symptoms are associated with abuse of alcohol:
temporary blackouts or memory loss.
recurrent arguments or fights with family members or friends.
continuing use of alcohol to relax, to cheer up, to sleep, to deal with
problems, or to feel "normal".
money and family problems.
nausea, or other unpleasant symptoms when you stop drinking.
appetite and insomnia.
of trembling and sweating.
kidney trouble and peptic ulcers.
capillaries on the face; a husky voice; shaking hands; severe diarrhoea;
and drinking alone, in the mornings, or in secret. These symptoms are
specifically associated with chronic alcoholism.
moderation, alcohol can be of benefit as a relaxant, can encourage the
appetite and produce a feeling of well-being. However, when consumed in
excess, alcohol is poisonous to human systems and is considered a drug.
alcoholism is a progressive, potentially fatal disease, characterised by an
constant craving for, increased tolerance of, physical dependence upon, and
loss of control over drinking alcohol.
Alcoholism can cause
physical problems such as hypoglycaemia, kidney disease,
brain and heart damage, enlarged blood vessels in the skin, chronic gastritis, and pancreatitis (see Pancreatic Problems).
Alcoholism can also lead to
impotence in men, damage to the foetus in pregnant women, and an elevated risk of cancer
of the larynx, oesophagus, stomach, pancreas, and upper gastrointestinal tract.
Alcoholics rarely eat
nutritionally adequate meals, they are likely to have nutritional deficiencies. Heavy
drinkers typically have impaired liver function, and at least 1 in 5 develops cirrhosis.
The causes of alcoholism
are a combination of genetic, physical, psychological, environmental, and social factors
that vary among individuals. Genetic factors are considered crucial
A given person's
risk of becoming an alcoholic is four to five times greater if a parent is alcoholic as
children grow up copying one parent. Some children of alcohol abusers, however, overcome
the hereditary pattern by becoming teetotallers.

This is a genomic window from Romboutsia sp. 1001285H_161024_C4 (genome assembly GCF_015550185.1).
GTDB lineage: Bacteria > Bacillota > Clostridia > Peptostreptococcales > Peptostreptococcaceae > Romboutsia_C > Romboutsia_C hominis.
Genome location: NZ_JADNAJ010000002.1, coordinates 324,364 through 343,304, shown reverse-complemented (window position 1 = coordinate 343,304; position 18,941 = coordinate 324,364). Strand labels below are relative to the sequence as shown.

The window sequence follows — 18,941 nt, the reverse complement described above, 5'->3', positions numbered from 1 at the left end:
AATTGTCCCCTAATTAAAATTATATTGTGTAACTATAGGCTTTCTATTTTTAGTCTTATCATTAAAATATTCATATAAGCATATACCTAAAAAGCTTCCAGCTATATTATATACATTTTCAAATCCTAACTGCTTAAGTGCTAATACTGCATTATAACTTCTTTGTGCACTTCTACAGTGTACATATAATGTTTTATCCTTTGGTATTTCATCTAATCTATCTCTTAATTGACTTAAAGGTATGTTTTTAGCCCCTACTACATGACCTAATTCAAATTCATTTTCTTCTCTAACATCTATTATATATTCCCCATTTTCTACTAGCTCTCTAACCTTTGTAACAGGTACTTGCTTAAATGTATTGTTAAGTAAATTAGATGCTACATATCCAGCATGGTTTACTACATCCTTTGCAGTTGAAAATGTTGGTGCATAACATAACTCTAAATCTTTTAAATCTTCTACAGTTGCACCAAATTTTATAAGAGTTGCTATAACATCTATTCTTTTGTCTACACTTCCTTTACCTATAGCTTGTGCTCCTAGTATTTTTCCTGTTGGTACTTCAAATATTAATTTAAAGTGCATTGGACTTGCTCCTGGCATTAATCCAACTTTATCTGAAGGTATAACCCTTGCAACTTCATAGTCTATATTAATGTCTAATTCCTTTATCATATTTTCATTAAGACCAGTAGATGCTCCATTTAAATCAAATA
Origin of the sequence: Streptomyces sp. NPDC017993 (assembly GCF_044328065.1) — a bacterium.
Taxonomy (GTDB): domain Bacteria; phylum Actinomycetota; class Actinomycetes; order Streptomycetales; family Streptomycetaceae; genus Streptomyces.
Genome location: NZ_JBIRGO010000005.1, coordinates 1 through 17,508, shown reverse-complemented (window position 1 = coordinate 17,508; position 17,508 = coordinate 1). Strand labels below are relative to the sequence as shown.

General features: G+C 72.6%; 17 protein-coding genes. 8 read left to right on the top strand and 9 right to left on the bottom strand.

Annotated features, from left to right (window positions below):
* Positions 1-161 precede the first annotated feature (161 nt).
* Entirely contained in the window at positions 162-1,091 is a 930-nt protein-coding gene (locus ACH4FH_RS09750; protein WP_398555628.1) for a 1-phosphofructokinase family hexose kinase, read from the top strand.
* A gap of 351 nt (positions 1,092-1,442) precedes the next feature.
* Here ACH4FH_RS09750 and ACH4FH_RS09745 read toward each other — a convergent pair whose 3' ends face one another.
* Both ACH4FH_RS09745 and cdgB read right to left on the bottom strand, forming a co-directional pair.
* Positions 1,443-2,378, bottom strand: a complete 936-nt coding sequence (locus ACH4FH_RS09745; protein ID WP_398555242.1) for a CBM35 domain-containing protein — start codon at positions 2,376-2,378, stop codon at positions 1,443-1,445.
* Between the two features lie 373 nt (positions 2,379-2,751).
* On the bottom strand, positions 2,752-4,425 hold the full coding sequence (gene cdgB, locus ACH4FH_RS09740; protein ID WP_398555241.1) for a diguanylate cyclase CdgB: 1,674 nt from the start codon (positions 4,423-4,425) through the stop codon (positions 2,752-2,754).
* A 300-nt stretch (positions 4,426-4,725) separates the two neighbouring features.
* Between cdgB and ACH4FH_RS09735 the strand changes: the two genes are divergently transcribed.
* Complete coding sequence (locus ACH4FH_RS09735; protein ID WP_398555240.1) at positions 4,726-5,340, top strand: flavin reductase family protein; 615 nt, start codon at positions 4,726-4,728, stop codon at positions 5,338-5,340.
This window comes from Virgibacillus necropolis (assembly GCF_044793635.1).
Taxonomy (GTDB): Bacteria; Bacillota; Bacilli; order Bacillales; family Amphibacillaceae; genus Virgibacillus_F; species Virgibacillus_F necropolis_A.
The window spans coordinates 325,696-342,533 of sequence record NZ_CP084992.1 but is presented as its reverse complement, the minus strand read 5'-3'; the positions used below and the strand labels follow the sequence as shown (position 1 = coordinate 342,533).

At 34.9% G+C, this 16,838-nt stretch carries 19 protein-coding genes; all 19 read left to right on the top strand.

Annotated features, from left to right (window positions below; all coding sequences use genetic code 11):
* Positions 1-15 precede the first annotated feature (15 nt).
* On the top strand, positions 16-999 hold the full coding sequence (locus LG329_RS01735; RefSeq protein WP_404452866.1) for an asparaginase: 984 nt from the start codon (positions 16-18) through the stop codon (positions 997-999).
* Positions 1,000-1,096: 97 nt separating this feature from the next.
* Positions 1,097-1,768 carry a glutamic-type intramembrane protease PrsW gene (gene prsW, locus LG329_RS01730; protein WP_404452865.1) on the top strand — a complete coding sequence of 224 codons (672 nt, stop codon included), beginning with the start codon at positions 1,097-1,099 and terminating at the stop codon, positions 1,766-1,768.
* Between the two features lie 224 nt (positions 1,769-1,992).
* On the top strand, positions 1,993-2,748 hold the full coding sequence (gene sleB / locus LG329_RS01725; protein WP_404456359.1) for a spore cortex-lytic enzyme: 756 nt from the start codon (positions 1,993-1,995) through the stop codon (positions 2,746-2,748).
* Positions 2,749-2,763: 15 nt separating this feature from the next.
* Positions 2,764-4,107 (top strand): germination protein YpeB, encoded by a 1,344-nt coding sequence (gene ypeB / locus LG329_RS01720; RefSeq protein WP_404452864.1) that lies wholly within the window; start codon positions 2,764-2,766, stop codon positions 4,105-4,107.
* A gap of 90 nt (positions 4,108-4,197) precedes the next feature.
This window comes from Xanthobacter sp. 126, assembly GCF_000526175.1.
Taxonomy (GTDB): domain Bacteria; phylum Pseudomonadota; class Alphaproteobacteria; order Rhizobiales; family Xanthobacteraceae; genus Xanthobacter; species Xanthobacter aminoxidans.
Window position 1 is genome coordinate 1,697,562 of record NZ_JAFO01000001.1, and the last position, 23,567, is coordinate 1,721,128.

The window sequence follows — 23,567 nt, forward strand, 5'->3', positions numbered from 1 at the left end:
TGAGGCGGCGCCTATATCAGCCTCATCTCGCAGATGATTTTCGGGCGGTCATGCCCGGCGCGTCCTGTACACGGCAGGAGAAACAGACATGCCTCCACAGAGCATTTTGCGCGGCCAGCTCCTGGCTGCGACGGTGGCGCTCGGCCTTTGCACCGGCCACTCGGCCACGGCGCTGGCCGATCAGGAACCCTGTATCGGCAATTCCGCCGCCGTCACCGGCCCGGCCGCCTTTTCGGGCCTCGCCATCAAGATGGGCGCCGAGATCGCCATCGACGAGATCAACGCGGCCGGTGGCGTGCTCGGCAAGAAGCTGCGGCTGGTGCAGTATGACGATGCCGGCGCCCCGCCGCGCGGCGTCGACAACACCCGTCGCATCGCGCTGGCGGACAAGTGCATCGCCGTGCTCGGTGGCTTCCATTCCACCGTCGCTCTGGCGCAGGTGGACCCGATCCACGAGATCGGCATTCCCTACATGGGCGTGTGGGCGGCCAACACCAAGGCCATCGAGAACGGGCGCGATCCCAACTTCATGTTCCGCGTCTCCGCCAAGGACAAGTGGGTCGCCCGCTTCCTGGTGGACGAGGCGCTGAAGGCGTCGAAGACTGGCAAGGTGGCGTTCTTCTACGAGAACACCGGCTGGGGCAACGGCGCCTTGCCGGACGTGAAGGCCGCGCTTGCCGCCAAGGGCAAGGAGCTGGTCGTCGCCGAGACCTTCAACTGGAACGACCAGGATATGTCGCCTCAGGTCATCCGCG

Drinking is socially
acceptable and approved cultural activity therefore some people, due to upbringing and
conditioning are more inclined to become alcoholics than others.
Certain professions are
more conducive alcoholism, extensive socialising and the open availability of drink are
causes in these cases.
Alcoholics main aim
in treatment is to abstain from any form of alcohol and this is often difficult and
complicated by denial.
Once the alcoholic accepts
he or she has a problem and is willing to stop drinking, treatment can begin. He or she
must understand that alcoholism is curable and must be motivated to change.
Treatment has two
sometimes called detoxification - and
Because withdrawal does not
stop the craving for alcohol, recovery is often difficult to maintain. For a person in an
early stage of alcoholism, withdrawal may bring anxiety and poor sleep.
Withdrawal from long-term
dependence may bring the uncontrollable shaking, spasms, panic, and hallucinations of
delirium tremens (DT). If not treated professionally, people with DT have a mortality rate
of more than 10 percent, so withdrawal from late-stage alcoholism should be attempted only
at an in-patient centre.
Treatment may involve one
or more medications. They must be used with care and supervision, since they may be
addictive and can have serious side effects.
Because an alcoholic
remains susceptible to becoming dependent again, the key to recovery is total abstinence.
Recovery also involves education programs, group therapy, family involvement, and
participation in self-help groups.
Once an alcoholic accepts
his or her condition and stops using alcohol, a number of alternative therapies can assist
the recovery process.
Massage - can help relax
and can aid the stress of withdrawal symptoms
Herbal Remedies and
Nutritional supplements such as the B Complex,
Vitamin C, and a multi-vitamin capsule, beta-carotene and Zinc,
Magnesium and EPO. For withdrawal symptoms for
Various relaxation and
Nutrition and diet - eat
plenty of salads and vegetables, drink fresh juices and avoid fatty foods.
Blood sugar levels may
need stabilising - eliminating certain dietary sugars prove helpful in some cases.
Other ways to help with
To help in learning to live
without the need for alcohol the alcoholic must
Avoid people and places
that make drinking the norm, and find new, non-drinking friends.
Join a self-help group.
Enlist the help of family
Replace your negative
dependence on alcohol with positive dependencies such as a new hobby or volunteer work
with church or civic groups.
Exercise releases chemicals in the brain that provide a "natural high." Even a
walk after dinner can be tranquillising.
Develop a healthy diet of
fresh fruit and vegetables (watching for certain fruits and vegetables which may be high
in sugar) and consume foods high in B and C group vitamins such as wholemeal bread, brown
rice, oats, bananas, citrus fruit, broccoli and parsley.
Drink plenty of filtered
water and be sure to visit a qualified dietician or medical practitioner to obtain a diet
suitable for you
When to seek further
you have any of the
symptoms listed in the description section and are unable to stop drinking on your own.
You need medical intervention to treat alcoholism.
you find your daily
intake of alcohol increasing as you become more tolerant.
you drink regularly and
experience chronic or periodic depression. You may be at risk of suicide.
you have tried to stop
drinking and experienced withdrawal symptoms such as headache, anxiety, insomnia, nausea,
or delirium tremens. You need medical attention by a Doctor or a treatment